Let be matrices over a field . Prove that and are similar if and only if they have the same characteristic and minimal polynomials. Show, via an explicit counterexample, that this result does not hold for matrices of dimension 4.

In this previous exercise, we showed that similar matrices have the same characteristic and minimal polynomials.

Let and be nonscalar matrices of dimension 3 over a field , and suppose and have the same characteristic () and minimal () polynomials. Recall (Proposition 20 in D&F) that the characteristic polynomial of a matrix divides some power of its minimal polynomial. To show that and are similar, it suffices to show that the invariant factors of (and of ) are in this case uniquely determined by and . Then and will have the same rational canonical form, and so will be similar.

Suppose has degree 3. Then the (only) invariant factor of and of is , whose companion matrix is the rational canonical form of and . So and are similar.

Suppose has degree 2. Now for some ; say . If is irreducible, we have , a contradiction since has degree 3. If is reducible, we have for some (not necessarily distinct). Since is the product of the invariant factors of , and since the invariant factors (one of which is ) divide , without loss of generality the invariant factors of are and . Now , and in fact the invariant factors of are also and . So and have the same rational canonical form and are thus similar.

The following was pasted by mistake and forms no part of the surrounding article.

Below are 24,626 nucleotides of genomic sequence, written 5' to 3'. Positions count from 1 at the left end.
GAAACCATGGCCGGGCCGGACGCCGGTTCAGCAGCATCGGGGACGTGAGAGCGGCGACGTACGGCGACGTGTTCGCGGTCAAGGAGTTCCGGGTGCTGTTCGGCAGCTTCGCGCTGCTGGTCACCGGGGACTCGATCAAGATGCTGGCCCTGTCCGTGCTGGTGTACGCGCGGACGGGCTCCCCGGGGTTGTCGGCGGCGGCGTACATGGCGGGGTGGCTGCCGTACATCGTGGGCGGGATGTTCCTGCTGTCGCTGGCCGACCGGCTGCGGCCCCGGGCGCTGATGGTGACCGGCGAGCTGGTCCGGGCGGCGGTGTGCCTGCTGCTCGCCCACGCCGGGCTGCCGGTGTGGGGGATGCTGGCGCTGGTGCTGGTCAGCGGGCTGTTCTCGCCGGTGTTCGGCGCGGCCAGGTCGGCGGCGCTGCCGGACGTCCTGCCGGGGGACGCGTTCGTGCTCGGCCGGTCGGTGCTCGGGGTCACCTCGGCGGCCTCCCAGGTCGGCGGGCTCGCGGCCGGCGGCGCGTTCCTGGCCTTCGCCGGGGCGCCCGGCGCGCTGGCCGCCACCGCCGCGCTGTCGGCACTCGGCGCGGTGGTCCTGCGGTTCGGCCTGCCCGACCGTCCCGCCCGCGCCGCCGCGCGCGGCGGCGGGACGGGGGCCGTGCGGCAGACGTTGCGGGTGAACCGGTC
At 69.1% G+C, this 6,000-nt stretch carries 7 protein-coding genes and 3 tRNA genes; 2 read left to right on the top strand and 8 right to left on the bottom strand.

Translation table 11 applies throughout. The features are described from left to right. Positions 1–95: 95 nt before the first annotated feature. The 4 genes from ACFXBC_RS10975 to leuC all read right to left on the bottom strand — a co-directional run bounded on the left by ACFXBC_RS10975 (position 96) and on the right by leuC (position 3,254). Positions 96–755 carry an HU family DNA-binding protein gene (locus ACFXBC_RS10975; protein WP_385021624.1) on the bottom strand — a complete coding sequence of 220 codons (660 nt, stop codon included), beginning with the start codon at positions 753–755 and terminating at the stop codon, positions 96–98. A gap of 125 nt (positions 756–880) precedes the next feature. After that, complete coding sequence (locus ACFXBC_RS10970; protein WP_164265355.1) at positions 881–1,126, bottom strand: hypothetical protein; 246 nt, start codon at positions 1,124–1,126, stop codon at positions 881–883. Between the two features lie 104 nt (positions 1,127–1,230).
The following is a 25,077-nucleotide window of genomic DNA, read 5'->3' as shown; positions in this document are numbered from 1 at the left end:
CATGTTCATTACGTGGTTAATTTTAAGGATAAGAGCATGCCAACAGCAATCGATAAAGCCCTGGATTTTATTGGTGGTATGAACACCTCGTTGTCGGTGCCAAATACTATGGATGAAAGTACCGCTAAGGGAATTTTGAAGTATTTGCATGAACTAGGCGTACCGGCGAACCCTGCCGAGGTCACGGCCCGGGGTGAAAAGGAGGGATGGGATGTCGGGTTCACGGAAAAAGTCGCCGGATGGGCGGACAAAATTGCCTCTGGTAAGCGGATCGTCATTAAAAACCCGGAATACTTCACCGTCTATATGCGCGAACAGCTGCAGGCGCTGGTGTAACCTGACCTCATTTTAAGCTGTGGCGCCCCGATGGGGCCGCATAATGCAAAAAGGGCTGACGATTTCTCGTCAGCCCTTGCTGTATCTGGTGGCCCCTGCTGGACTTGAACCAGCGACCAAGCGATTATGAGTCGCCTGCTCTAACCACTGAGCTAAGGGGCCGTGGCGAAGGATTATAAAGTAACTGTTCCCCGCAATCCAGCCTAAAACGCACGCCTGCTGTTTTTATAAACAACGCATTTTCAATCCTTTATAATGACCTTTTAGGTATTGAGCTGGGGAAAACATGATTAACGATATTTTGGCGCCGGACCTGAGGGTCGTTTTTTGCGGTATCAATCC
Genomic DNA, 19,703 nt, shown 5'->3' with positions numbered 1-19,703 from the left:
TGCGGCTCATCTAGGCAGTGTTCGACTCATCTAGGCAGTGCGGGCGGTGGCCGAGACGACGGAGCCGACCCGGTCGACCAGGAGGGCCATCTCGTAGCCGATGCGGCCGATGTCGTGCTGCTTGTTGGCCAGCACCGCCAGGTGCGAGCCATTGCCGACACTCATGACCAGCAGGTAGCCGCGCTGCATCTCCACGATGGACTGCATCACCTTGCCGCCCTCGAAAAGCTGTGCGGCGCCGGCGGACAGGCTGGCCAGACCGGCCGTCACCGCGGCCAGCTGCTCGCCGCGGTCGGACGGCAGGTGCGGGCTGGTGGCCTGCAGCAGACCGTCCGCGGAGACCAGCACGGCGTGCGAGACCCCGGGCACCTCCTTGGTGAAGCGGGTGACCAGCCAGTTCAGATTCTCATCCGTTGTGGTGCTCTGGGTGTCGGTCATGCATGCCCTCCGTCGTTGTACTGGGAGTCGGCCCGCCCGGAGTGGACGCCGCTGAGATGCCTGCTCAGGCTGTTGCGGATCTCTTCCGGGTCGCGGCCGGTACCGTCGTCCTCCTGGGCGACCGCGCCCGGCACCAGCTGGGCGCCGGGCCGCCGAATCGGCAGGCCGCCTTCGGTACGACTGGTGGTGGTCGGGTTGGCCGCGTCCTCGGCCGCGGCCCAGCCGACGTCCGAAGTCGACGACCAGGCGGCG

Suppose has degree 1. Now the invariant factors of (and of ) are all , so that and are similar to scalar matrices, and thus are themselves scalar.

To construct a counterexample for dimension 4 matrices, it suffices to exhibit two matrices and which have the same minimal polynomial and characteristic polynomial but different lists of invariant factors. For example, consider matrices whose invariant factors are and .

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